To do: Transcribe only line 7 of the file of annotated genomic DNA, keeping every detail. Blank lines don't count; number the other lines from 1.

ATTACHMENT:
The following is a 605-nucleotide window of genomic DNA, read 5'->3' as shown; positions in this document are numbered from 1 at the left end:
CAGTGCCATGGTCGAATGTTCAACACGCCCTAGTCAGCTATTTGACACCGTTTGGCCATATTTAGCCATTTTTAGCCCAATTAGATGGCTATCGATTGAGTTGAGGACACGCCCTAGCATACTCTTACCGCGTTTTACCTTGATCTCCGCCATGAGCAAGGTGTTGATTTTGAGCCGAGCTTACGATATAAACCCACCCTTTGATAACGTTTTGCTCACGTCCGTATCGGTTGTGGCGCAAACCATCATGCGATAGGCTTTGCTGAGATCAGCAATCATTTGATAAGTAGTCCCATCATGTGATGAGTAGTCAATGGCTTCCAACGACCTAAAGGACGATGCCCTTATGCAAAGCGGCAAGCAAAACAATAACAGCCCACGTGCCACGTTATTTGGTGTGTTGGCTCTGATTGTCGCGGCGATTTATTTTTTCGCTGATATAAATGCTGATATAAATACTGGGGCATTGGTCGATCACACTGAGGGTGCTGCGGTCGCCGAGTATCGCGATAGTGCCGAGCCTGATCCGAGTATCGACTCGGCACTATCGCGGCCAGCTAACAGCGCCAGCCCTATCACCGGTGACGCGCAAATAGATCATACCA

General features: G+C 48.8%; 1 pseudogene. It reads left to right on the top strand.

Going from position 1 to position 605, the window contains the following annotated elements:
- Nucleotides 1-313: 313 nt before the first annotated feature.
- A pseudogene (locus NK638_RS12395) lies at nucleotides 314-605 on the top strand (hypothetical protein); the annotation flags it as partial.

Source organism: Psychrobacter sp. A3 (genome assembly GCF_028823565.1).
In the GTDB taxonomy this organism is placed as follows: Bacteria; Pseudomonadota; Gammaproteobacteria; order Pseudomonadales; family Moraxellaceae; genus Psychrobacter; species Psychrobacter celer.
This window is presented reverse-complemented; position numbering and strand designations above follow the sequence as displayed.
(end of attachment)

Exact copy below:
Source organism: Psychrobacter sp. A3 (genome assembly GCF_028823565.1).